Question: I work for an Abu Dhabi-based company. My job entails visiting multiple companies and interacting with suppliers. In some cases, I am offered gifts. Some executives take offence when I don’t accept them. Is taking such items legally wrong? Please note, the gifts have no bearing on my decisions and, in most cases, are small items like pens or diaries.
Response: Pursuant to your queries, it is assumed that you are employed by a mainland private company based Abu Dhabi. Therefore, the provisions of Federal Decree Law No. 33 of 2021 on the Regulation of Employment Relations (the ‘Employment Law’) are applicable.
In the UAE, an employee may not receive any personal benefits from any individual or organisation during the course of employment. If an employee seeks or receive personal benefits from other individuals or organisations, the employer may conduct a written investigation on the same and terminate such employee without serving a notice. This is in accordance with Article 44(9) of the Employment Law, which states: "Any employer may dismiss an employee without notice, after a written investigation with him, and dismissal decision shall be in writing and reasoned, and given by the employer or his representative to the employee if the employee abuses his position with the aim to obtain personal gains and profits.”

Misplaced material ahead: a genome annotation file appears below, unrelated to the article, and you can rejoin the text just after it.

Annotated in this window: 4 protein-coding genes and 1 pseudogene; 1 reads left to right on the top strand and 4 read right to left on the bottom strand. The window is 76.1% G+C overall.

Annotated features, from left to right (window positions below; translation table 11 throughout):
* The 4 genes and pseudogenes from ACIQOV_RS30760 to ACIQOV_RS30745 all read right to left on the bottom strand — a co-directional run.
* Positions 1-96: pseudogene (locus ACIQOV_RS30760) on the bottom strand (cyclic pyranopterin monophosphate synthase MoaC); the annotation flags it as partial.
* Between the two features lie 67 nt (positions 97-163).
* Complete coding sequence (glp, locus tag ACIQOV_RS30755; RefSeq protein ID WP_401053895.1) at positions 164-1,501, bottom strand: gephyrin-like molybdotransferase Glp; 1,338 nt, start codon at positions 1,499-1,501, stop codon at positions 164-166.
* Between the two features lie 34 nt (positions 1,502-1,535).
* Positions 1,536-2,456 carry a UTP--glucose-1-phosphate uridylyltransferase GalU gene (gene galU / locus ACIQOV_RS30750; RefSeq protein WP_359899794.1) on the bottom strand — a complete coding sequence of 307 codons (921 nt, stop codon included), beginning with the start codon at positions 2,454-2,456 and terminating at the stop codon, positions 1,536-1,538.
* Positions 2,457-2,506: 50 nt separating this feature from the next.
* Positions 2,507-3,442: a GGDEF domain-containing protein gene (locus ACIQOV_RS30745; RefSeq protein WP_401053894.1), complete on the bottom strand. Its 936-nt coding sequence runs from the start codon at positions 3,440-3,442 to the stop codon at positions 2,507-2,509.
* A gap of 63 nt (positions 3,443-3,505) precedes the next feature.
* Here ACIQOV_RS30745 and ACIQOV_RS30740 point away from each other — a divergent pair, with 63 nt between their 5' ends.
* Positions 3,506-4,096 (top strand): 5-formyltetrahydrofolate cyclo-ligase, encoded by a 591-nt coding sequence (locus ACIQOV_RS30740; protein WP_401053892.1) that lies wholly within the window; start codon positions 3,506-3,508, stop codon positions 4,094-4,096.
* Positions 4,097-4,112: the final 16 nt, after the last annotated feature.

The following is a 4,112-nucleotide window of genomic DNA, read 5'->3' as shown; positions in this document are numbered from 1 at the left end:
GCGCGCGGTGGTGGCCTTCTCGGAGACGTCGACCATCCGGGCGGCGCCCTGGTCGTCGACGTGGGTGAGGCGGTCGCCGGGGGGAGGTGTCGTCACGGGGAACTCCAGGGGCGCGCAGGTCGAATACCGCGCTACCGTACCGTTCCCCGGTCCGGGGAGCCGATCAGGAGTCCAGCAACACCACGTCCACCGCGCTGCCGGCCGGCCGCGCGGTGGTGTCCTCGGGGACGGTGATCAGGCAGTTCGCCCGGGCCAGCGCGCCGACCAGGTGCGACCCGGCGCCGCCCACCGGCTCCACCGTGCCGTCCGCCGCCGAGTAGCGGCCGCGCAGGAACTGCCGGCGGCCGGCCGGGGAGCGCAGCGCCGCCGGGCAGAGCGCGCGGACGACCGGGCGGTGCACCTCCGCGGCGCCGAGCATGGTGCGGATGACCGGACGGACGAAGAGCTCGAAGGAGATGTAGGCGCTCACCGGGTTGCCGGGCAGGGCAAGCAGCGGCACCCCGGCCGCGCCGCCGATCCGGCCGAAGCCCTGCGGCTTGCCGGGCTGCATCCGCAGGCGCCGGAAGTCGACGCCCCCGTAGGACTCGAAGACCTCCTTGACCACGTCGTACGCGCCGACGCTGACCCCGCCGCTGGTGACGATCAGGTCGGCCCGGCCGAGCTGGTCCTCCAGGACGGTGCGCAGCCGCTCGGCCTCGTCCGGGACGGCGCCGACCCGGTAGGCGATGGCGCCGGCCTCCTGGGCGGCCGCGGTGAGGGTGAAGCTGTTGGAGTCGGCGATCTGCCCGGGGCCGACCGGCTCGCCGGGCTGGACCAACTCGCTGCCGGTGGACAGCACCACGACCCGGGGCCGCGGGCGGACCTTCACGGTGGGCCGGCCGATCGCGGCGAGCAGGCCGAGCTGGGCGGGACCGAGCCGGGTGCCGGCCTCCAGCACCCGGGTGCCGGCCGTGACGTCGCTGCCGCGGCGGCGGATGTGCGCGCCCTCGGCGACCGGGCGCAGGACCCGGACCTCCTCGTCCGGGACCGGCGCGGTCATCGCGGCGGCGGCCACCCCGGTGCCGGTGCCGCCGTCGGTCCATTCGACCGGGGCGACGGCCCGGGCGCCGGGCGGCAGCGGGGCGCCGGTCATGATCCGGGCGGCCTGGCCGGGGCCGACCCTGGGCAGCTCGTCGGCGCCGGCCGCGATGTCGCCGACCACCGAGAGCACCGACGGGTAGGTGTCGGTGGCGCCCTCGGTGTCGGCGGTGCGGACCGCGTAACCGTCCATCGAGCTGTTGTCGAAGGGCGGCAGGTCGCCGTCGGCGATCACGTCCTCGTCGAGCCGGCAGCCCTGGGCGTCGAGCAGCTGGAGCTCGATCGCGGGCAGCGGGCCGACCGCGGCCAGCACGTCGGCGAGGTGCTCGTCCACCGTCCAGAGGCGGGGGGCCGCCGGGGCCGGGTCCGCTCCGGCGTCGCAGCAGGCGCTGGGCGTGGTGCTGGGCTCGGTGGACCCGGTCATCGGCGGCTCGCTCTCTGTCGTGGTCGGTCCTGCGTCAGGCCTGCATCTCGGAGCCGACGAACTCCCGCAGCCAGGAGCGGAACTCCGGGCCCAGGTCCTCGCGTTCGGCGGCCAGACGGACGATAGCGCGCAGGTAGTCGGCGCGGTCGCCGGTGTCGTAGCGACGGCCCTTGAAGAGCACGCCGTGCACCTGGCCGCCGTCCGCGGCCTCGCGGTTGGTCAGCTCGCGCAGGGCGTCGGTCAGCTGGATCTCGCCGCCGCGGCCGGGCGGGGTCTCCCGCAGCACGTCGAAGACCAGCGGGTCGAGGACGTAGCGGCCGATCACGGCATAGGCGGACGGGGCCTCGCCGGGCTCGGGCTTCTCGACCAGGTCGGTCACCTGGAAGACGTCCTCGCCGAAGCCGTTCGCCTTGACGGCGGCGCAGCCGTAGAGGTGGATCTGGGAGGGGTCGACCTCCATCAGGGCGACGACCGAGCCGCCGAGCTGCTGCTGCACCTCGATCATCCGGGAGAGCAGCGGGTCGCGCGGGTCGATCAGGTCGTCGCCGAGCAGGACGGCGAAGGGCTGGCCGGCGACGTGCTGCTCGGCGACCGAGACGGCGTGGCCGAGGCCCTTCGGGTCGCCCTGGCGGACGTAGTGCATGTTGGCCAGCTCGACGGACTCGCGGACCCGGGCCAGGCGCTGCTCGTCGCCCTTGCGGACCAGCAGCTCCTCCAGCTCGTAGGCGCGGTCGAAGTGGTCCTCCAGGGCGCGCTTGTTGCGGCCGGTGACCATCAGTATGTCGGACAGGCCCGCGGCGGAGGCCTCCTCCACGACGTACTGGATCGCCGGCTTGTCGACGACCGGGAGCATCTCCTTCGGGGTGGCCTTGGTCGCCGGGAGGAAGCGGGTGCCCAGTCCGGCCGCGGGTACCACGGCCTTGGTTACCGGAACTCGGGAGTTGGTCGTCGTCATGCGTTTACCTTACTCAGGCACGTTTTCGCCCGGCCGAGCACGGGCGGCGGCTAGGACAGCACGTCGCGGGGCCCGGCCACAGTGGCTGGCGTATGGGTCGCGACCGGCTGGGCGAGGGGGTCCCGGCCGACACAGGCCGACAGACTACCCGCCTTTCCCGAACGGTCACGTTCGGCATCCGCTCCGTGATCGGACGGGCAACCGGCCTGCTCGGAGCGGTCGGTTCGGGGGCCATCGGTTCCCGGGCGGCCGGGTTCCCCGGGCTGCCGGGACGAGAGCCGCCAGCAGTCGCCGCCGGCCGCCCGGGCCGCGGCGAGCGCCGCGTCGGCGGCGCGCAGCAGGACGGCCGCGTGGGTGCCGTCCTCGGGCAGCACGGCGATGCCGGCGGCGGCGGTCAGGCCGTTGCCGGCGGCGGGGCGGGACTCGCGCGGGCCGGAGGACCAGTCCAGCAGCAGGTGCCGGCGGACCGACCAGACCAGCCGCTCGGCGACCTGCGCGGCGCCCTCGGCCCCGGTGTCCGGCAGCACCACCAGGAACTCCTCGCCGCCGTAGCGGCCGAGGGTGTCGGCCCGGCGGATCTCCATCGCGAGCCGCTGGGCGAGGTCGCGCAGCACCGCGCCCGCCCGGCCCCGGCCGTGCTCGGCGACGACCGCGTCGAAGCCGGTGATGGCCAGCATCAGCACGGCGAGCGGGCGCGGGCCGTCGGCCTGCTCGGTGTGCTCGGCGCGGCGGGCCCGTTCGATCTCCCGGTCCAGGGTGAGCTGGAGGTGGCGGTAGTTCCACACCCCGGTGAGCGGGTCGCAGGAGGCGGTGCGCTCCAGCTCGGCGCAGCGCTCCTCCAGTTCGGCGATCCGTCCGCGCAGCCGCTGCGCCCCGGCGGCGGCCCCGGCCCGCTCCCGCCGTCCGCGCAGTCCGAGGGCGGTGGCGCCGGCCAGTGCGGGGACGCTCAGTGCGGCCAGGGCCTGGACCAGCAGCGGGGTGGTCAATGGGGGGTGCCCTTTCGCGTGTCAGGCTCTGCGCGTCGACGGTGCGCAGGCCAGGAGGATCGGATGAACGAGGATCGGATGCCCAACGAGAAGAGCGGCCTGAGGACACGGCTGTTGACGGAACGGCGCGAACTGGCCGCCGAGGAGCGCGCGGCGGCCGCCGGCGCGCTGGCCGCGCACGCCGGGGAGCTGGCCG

Generally, it is customary in the UAE that organisations gift their clients, customers, employees, suppliers, well-wishers etc with pens, calendars, diaries, and other complimentary day to day stationery as season’s greetings (new year) or during Eid or other festivals. If the gifts are limited to such stationery items, it should not be a problem for you to receive gifts from your suppliers. However, it would be prudent on your part to obtain a written permission from your employer confirming that it has no objections for you to receive gifts (limited to stationery items) from the suppliers of the company.
Ashish Mehta is the founder and Managing Partner of Ashish Mehta & Associates. He is qualified to practise law in Dubai, the United Kingdom and India. Full details of his firm on: www.amalawyers.com. Readers may e-mail their questions to: firstname.lastname@example.org or send them to Legal View, Khaleej Times, PO Box 11243, Dubai.
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